if ($Section.Skip -eq "false") 
    { 
        $path = $Section.Path 
        foreach ($modification in $Section.modifications.ChildNodes) 
        { 
            if ($modification.type -eq "EnsureAttribute") 
            { 
                $type = $EnsureAttribute 
                $name = $modification.name 
                  $value =  $modification.value  
                 
                Write-Host "`nChanging $path -> $name to $value" 
            }             
            else 
            { 
                $type = $EnsureChildNode 
                $name = $modification.name 
                $value = "<" + $modification.value + "/>" 
                 
                Write-Host "`nAdding Modifications -> $path : $name, $value" 
            }         
             
            CreateConfigChildNode $modificationOwner $type $path $name $value 
        } 
    } 
} 
 
#=============================================================================================================== 
Write-Host "`nApplying Modifications to the Web.Config"         
$webapp.Update() 
$webapp.Parent.ApplyWebConfigModifications() 
Write-Host "`nCompleted Web.Config Modifications" 
 
#----- END OF FILE  -----# 
 
#----- START of FUNCTION FILE ----# 
 
#=================================================================== 
# Web Config Modifications Script Functions 
#=================================================================== 
 
#=================================================================== 
# function to Create Web Config nodes and or change attributes 
#=================================================================== 
function CreateConfigChildNode($Owner, $Type, $Path, $Name, $Value)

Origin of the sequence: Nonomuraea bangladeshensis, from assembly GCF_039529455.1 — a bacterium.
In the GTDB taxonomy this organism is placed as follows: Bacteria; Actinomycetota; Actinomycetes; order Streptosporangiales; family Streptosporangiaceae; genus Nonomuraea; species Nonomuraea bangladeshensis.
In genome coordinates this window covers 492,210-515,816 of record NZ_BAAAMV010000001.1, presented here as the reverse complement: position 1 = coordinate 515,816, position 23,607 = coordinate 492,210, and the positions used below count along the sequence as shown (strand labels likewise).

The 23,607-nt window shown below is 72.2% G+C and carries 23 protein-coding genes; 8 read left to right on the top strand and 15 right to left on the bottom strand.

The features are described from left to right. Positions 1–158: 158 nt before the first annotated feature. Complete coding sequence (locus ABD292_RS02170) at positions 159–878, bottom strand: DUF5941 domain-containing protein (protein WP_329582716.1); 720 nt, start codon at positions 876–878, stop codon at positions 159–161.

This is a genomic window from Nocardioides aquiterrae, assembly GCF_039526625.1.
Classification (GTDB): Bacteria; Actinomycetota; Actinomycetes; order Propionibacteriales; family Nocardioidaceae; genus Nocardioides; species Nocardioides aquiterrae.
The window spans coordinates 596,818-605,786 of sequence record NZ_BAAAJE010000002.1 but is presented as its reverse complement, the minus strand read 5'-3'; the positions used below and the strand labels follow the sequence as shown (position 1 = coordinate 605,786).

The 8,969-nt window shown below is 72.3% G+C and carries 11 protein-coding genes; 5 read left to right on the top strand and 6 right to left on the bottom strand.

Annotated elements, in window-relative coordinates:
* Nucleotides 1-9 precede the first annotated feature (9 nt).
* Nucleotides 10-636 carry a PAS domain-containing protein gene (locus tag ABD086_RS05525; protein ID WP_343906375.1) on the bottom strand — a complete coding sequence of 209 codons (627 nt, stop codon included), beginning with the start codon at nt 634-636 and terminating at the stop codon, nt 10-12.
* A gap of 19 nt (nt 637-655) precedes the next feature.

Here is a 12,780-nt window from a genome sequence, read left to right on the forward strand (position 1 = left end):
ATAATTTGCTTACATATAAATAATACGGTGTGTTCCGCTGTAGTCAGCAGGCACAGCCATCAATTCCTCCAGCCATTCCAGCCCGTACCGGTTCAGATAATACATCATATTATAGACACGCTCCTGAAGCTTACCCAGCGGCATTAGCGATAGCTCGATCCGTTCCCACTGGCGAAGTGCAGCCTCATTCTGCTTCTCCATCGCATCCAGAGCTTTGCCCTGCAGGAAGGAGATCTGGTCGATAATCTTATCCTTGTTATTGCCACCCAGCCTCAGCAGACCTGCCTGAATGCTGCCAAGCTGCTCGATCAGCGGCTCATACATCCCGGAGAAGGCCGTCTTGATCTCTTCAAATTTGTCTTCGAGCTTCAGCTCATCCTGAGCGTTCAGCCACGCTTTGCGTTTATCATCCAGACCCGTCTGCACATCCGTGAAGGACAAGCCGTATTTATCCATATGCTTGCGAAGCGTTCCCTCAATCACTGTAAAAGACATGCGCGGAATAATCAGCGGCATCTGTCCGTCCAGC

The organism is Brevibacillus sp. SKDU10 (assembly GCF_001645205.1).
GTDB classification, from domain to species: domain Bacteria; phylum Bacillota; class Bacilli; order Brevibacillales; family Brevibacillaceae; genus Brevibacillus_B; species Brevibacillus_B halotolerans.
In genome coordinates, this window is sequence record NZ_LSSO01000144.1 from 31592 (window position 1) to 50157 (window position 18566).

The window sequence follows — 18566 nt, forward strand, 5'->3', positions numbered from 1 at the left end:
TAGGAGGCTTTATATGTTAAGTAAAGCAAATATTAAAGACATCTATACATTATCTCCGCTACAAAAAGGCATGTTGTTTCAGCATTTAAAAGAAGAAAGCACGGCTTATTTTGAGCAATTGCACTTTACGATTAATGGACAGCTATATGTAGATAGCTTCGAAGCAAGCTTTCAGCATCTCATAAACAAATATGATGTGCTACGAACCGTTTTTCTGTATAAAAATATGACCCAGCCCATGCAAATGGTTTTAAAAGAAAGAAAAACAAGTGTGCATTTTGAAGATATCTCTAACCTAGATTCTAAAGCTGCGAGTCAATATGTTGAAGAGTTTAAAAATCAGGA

{ 
    $childNode = New-Object Microsoft.SharePoint.Administration.SPWebConfigModification  
    $childNode.Owner = $Owner 
    $childNode.Path = $Path 
    $childNode.Name = $Name 
    $childNode.Value = $Value 
    $childNode.Type = $Type 
 
    $webapp.WebConfigModifications.Add($childNode) 
} 
 
#=================================================================== 
# function to remove all existing node and changes to attributes matching the Owner name 
#=================================================================== 
function DeleteSections($webapp, $Owner, $removeOnly) 
{ 
    $count =  $webapp.WebConfigModifications.Count 
    $foundNodes = $false 
    for ($i=$count ;$i -gt -1; $i--) 
    { 
        if ($webapp.WebConfigModifications[$i].Owner -eq $Owner) 
        { 
            $foundNodes = $true 
            Write-Host "`n$i" 
            $webapp.WebConfigModifications.Remove($webapp.WebConfigModifications[$i]) 
        } 
    } 
 
    if ($foundNodes -and $removeOnly) 
    { 
        $webapp.Parent.ApplyWebConfigModifications() 
        $webapp.Update() 
    } 
} 
 
#----- END OF FILE  -----#

 

Entering Formulas for Calculated Fields in Lists

A few pointers to those creating calculated columns/fields in SharePoint 2010.

  1. When entering a formula when creating the field initially, it has to have no syntax errors otherwise you will get a nasty error page! If you get this error clicking the back button will take you back to where you were.